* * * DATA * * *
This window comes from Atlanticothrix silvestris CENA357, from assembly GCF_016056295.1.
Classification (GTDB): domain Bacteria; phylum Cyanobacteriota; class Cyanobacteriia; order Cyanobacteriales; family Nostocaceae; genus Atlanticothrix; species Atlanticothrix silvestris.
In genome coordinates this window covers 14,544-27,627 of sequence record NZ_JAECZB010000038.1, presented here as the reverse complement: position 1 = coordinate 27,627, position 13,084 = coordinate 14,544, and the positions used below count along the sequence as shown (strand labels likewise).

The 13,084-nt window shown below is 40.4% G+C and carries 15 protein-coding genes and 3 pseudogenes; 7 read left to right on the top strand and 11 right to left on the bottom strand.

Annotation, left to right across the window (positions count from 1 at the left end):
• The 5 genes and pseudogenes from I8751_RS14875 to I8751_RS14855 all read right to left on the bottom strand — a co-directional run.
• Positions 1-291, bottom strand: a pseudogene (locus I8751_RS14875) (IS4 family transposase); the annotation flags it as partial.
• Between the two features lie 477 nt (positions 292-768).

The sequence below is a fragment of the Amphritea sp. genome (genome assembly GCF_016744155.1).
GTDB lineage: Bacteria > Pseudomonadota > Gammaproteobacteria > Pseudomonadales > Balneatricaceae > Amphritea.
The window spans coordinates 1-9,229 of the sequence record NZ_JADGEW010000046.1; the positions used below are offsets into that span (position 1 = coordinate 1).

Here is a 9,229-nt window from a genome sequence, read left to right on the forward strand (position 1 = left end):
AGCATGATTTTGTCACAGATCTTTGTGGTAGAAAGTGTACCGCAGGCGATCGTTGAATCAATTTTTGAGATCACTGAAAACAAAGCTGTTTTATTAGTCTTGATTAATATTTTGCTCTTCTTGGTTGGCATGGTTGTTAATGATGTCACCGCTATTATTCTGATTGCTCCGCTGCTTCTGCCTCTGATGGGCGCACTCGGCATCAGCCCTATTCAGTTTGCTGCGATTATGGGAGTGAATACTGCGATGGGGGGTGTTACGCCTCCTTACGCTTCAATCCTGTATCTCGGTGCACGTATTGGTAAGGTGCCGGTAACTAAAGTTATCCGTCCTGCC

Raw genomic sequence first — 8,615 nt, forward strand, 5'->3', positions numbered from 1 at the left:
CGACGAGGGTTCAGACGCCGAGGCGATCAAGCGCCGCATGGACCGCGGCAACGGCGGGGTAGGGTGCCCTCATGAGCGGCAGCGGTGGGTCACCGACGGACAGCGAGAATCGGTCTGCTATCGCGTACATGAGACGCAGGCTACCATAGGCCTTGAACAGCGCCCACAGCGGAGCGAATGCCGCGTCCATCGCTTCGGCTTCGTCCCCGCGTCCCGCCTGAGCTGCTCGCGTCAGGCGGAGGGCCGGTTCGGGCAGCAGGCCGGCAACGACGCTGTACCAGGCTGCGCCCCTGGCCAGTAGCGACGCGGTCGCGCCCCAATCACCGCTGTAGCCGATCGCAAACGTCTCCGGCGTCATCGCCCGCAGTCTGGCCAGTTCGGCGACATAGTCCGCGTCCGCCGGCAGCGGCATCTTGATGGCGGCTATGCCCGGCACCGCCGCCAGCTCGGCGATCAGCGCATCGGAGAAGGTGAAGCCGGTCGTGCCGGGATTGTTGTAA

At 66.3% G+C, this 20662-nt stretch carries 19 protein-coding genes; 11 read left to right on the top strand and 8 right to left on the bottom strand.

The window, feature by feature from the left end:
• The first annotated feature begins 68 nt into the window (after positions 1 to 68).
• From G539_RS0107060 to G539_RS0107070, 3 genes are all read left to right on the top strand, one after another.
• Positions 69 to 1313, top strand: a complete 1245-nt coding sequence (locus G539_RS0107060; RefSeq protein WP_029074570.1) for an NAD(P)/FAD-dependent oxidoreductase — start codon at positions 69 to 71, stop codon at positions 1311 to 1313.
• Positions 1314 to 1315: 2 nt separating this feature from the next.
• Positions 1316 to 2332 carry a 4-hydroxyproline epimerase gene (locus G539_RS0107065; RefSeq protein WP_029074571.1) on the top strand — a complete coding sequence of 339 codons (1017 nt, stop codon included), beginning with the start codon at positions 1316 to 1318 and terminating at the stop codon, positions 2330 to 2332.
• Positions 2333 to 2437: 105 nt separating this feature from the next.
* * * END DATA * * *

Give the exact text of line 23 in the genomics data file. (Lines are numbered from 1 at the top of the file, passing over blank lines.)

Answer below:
• Positions 2333 to 2437: 105 nt separating this feature from the next.